KABUL, Afghanistan — It was one of the few facets of Afghan life where the United States could claim success.
Now a series of assaults on schoolgirls in the north of the country are causing both teachers and politicians here to question whether the nation's education system can continue to improve following the withdrawal of foreign combat troops in 2014.
"If the government does not pay enough attention, the future will be very dark," said Mawlawi Abdulwahab Erfan, a senator representing Takhar province, where the incidents occurred.
Hundreds of students have fallen ill in recent weeks after their drinking water was apparently spiked and poison was sprayed into their classrooms.
The attacks have intensified the debate about the Taliban’s reemergence and possible return to power. When the fundamentalist movement ruled Afghanistan from 1996 to 2001, girl’s education was severely restricted and only around one million children in total were enrolled in schools at all.
Officials say that figure now stands at more than nine million, with roughly 40 percent of them girls. Past and present administrations in Washington have invoked these gains when defending a war that is increasingly unpopular back home.
With no one claiming responsibility, some confusion has surrounded the events in Takhar. The Taliban have denied responsibility and doctors claimed some of the girls were simply suffering from mass hysteria. Afghan security forces, meanwhile, announced the arrest of 15 suspects, including 12 militants.
The Associated Press quoted a spokesman for the intelligence service saying the Taliban wanted to “create terror and fear” and were targeting the education and health systems because they “are two of the major achievements” since the US-led invasion.
Although attacks on students are nothing new, the sheer scale of the latest incidents has added to the sense of anxiety developing nationwide as NATO forces begin to depart.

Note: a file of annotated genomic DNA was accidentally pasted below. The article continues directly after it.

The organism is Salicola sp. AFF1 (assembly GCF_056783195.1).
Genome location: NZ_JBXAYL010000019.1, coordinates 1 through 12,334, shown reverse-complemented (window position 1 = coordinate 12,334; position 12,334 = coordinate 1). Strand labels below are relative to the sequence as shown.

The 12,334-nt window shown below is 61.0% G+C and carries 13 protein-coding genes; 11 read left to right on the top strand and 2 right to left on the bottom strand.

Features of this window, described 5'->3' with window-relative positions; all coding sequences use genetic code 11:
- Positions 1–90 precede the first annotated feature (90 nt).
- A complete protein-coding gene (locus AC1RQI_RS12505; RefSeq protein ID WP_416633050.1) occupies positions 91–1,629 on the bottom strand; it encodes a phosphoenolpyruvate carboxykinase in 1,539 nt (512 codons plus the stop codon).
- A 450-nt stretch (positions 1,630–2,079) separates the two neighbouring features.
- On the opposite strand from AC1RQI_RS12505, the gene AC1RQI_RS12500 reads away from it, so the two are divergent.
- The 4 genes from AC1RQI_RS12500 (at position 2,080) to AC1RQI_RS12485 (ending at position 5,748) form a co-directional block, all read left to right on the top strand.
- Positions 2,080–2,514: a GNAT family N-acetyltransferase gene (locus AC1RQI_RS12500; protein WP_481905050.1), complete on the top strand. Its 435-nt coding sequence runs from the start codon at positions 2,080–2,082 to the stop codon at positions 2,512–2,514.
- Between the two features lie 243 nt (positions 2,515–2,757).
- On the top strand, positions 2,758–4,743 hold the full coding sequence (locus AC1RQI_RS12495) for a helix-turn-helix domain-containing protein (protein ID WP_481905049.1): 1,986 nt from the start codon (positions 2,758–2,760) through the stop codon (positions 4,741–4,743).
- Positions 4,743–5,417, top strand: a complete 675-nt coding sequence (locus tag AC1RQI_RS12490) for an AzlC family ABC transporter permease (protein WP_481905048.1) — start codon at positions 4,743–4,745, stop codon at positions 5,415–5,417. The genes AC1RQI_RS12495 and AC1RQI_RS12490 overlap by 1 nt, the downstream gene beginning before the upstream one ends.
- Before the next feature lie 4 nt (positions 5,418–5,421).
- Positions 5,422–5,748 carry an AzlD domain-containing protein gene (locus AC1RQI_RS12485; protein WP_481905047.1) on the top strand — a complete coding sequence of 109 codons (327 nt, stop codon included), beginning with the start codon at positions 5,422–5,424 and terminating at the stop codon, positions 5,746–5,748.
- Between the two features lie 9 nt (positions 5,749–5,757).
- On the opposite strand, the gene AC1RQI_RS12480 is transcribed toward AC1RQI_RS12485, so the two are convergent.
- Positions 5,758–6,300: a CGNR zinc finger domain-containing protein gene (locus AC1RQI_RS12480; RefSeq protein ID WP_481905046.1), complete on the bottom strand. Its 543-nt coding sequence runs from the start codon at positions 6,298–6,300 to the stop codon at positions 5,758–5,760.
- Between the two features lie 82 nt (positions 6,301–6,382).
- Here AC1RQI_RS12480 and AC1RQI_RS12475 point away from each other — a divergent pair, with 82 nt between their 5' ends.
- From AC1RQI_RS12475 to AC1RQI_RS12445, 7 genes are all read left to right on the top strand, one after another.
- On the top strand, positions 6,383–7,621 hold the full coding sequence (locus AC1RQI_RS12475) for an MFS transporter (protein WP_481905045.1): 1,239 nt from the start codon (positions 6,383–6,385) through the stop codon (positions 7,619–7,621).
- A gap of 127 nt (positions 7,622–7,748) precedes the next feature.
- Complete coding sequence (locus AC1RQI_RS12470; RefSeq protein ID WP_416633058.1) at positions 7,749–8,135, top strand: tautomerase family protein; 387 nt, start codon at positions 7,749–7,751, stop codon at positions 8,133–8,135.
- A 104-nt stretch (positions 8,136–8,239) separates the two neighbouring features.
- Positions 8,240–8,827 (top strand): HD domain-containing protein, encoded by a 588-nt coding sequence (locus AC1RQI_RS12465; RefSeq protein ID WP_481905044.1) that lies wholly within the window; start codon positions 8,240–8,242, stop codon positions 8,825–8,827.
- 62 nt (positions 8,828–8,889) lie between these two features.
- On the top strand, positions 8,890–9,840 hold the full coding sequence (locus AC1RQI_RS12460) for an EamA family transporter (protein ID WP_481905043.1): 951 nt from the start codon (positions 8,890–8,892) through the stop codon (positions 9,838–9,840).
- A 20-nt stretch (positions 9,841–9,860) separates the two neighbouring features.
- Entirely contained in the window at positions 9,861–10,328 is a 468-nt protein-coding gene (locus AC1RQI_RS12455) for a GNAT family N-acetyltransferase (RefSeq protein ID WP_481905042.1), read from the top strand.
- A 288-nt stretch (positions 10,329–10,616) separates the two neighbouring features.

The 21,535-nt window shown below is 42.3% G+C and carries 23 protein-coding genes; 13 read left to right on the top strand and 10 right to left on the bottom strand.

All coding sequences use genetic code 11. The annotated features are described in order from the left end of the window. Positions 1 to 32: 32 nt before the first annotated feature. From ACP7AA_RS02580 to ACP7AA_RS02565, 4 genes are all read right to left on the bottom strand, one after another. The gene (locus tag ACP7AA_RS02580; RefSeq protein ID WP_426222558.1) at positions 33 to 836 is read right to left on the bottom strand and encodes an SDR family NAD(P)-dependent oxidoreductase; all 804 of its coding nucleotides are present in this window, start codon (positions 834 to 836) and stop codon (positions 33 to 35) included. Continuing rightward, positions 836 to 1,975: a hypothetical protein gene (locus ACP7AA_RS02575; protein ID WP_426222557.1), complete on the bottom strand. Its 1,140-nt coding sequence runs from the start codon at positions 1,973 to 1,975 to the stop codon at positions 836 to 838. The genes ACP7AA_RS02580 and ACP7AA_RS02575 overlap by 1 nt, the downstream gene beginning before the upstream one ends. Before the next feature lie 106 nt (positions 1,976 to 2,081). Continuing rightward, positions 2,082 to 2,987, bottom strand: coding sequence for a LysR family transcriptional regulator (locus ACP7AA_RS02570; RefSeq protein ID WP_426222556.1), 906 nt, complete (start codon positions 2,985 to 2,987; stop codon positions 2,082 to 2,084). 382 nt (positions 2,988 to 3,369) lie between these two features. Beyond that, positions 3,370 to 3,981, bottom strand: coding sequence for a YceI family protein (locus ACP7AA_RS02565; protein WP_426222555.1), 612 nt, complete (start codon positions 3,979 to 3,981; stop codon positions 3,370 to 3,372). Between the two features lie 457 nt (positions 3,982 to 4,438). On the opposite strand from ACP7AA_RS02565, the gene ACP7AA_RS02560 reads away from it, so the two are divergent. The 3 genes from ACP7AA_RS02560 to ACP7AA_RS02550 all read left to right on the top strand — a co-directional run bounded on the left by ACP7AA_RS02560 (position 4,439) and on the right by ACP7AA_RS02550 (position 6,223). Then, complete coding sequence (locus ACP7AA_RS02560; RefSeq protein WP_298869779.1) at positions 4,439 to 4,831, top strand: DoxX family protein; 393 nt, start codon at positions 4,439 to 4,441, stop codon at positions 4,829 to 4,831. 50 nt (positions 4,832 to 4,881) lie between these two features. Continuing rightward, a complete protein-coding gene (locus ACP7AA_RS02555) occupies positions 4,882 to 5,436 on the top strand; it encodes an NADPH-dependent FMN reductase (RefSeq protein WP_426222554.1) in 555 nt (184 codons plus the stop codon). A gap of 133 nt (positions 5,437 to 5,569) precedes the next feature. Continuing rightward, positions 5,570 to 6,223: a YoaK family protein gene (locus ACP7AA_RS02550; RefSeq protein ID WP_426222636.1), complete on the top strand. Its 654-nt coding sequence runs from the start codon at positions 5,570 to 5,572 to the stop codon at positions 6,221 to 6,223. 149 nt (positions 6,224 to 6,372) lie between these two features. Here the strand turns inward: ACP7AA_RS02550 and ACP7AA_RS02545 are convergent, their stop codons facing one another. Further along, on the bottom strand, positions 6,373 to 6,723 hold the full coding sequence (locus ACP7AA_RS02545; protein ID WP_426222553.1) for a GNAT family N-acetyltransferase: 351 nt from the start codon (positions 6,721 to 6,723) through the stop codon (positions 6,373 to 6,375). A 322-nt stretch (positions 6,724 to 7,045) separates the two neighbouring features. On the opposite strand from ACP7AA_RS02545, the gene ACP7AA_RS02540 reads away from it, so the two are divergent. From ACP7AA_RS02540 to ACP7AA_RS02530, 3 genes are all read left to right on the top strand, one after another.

In 2010, children and teachers from Totya girls’ high school in Kabul were hospitalized after being poisoned. The principal, Zarmeena Esmat Samadi, still does not know if it was a deliberate assault.
"Naturally we are worried, but we need to keep our morale up because if we express our worries in public people will start to leave school before these two years are over," she said.
There are more signs elsewhere in the country that students are being caught in the crossfire of the war. In the southern province of Ghazni, for example, the government has tried to quell insurgent activity by outlawing the use of unregistered motorbikes.
The Taliban responded this spring with an edict of their own, demanding the closure of schools in the area until the ban was lifted. Some remain shut today.
Intimidation is even rife just a short drive from Kabul. According to Humaira Haqmal, a female activist, hundreds of girls have stopped attending a high school in the nearby town of Maidan Shahr.
“The students have contacted me and said that 'our own people — like the teachers — are warning us not to come and have an education anymore,’” she said.
“All these girls are saying ‘we are not scared of death, but we are scared that if a mine explodes near us we will be disabled, or someone will throw acid in our faces or commit an act that shames us in this world and the next.’”
Despite these difficulties, Haqmal, a professor of law and political science at Kabul University, believes the school system can be protected if the US and its allies support Afghanistan after 2014.
“If the international community stands by its own words and promises, the situation will continue normally and I am not at all worried. But if they cut their help then there is a problem,” she said.
Officials at the ministry of education are eager to downplay the risks facing students. They claim that although more than 500 schools are closed in the country, a 15,500 are open.
US Secretary of State Hillary Clinton has also vowed to safeguard women’s rights if a political deal is ever reached with the Taliban to end the conflict.
Many Afghans doubt such an agreement is possible. Shahla Rasheed left her homeland in the 1990s to escape the civil war that followed Soviet withdrawal. She returned in 2003 and went on to establish the Maryam Institute of Higher Education, a private university in Kabul.
“Every single woman of Afghanistan has the same worries,” she said. “Even in our nightmares we cannot imagine the Taliban coming back and stopping our education.”
But it’s a scenario that is already emerging. A NATO airstrike in Logar province earlier this month killed a number of civilians, according to the Afghan government. Local militants then reportedly ordered schools in one district to close for a mourning period of three days. No one was willing or able to stop them.